When starting a business, the first thing you need to do is build out its foundational elements. A massage therapy business is no exception to this rule. In fact, the foundation of a massage therapy business is preceded by you becoming certified in massage therapy. Generally, this requires a minimum amount of practical experience, which is usually between 500 and 1,000 hours as well as passing the Massage and Bodywork Licensing Examination. There may also be differing requirements depending on which state you choose to be licensed again.
After you are licensed as a massage therapist, you will now be ready to actually build the foundation of your massage therapy business. In order to learn how to start a massage therapy business, the first thing you need is your business name. You should look at your state’s LLC database to make sure the business name you are looking to choose is not already in use. You’ll also need to have a licensing fee prepared to acquire the LLC, as well as supporting documentation and a business plan ready in place.
Once this is in order, the next thing to look at is liability insurance. This will go beyond general liability insurance for small businesses, and should extend into different risk areas. For example, if you plan on using hot stones in some of your massages, then you’ll want to have liability coverage that protects you in case something goes wrong during that particular procedure. To get the best deal on liability insurance, make sure to shop around and see where you can get the best premiums, coverage specifics, and deductible.
After you’ve chosen your business name and liability coverage for massage therapy, the next step is to scout out a location. If you are just starting out, you may not want to commit to renting out a full space. Commercial real estate rental deals are very cheap right now, so it may make sense to do this. However, if you are not willing to take the risk, or just want to ease into your own practice, you may want to see if you can rent a room out of a healthcare facility or even run a mobile massage practice where you travel to a client’s home. Keep in mind that the latter option requires you to have a specific type of liability coverage to cover any issues that may occur in a client’s place of residence.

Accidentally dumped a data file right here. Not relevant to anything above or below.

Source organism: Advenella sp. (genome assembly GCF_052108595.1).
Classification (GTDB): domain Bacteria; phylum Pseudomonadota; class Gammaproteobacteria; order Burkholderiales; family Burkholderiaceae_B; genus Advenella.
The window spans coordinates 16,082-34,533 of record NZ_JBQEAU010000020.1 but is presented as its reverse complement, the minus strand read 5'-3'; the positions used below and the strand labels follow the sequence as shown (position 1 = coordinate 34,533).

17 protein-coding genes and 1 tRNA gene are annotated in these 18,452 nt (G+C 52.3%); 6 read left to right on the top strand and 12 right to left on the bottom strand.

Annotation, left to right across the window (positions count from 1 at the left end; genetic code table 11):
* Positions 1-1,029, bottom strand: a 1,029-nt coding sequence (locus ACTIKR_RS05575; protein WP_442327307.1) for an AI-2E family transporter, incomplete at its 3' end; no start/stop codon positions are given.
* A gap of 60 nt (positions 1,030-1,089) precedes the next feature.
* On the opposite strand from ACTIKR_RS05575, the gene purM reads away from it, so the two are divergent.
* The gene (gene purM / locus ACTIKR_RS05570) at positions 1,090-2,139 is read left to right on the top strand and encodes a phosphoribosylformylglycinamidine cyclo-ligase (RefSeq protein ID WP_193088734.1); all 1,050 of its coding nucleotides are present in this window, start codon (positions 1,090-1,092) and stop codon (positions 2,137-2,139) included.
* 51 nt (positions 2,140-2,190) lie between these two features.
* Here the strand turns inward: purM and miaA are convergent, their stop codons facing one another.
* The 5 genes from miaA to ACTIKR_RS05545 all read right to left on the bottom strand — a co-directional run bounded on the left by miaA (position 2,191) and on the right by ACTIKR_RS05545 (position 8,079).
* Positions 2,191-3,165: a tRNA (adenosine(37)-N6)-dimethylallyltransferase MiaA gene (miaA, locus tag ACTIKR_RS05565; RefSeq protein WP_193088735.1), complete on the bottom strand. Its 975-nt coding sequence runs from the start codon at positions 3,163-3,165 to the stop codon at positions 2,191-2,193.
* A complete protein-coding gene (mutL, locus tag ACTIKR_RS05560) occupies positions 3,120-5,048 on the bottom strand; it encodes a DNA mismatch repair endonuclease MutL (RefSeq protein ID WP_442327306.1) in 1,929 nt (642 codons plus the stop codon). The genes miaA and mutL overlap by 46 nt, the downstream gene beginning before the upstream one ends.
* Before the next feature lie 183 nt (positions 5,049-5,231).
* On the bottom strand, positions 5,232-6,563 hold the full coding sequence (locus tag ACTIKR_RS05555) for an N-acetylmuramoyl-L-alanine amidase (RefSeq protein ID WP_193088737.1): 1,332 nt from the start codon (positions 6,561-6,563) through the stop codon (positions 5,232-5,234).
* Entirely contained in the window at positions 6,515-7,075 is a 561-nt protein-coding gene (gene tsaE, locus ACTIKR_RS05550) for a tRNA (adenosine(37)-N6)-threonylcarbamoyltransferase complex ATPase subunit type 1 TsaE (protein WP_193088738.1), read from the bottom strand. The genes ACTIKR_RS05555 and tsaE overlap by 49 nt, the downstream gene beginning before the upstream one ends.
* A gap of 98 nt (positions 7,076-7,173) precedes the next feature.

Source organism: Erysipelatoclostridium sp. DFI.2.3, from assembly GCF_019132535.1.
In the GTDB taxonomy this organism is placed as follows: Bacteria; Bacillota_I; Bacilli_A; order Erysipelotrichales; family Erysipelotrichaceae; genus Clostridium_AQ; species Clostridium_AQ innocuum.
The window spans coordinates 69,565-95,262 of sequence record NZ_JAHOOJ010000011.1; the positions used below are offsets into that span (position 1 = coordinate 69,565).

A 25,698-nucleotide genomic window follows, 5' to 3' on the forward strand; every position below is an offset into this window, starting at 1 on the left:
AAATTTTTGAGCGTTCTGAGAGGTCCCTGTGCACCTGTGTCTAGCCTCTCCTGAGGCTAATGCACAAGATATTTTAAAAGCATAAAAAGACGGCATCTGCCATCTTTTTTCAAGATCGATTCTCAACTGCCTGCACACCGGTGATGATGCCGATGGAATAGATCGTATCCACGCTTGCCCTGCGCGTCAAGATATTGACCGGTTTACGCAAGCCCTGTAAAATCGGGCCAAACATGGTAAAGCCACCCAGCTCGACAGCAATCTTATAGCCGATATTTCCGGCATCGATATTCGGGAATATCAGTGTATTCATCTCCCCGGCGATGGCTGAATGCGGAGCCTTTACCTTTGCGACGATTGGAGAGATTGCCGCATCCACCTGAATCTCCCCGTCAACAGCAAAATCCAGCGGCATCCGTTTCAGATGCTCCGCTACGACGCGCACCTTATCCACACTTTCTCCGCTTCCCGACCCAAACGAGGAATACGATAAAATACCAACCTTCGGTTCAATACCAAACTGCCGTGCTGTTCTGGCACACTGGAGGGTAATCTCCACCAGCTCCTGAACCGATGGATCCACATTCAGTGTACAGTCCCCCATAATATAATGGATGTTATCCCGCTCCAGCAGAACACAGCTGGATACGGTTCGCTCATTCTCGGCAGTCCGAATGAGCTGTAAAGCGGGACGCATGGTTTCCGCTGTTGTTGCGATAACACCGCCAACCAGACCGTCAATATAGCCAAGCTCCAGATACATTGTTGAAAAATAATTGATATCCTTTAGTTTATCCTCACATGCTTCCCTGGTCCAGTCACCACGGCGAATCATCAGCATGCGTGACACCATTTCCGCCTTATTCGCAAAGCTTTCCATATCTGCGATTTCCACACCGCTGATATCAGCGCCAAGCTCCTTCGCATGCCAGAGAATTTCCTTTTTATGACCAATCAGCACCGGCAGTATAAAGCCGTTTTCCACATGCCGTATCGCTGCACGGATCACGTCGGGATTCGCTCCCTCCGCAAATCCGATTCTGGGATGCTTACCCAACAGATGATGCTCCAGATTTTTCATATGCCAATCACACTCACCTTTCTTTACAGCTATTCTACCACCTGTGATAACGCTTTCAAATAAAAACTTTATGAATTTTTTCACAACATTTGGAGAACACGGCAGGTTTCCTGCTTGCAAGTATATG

Now that you have the basics covered, it is time to find the clients that you need. You may want to host a launch party, spread the news about your new massage therapy through friends and family, or even post on social media. Overall though, your goal should be to acquire emails so that you can directly email your new potential clients about massage therapy deals and hours.
The idea with a massage therapy business it to help clients with their ailments to help them relax, and the foundations of your business should reflect this. While it is a lot of work to put together an LLC, find the right liability insurance, and scout out a location for your budding massage therapy business, it will all be worth it once you start to gain a steady stream of new clients who are looking for regular massage therapy.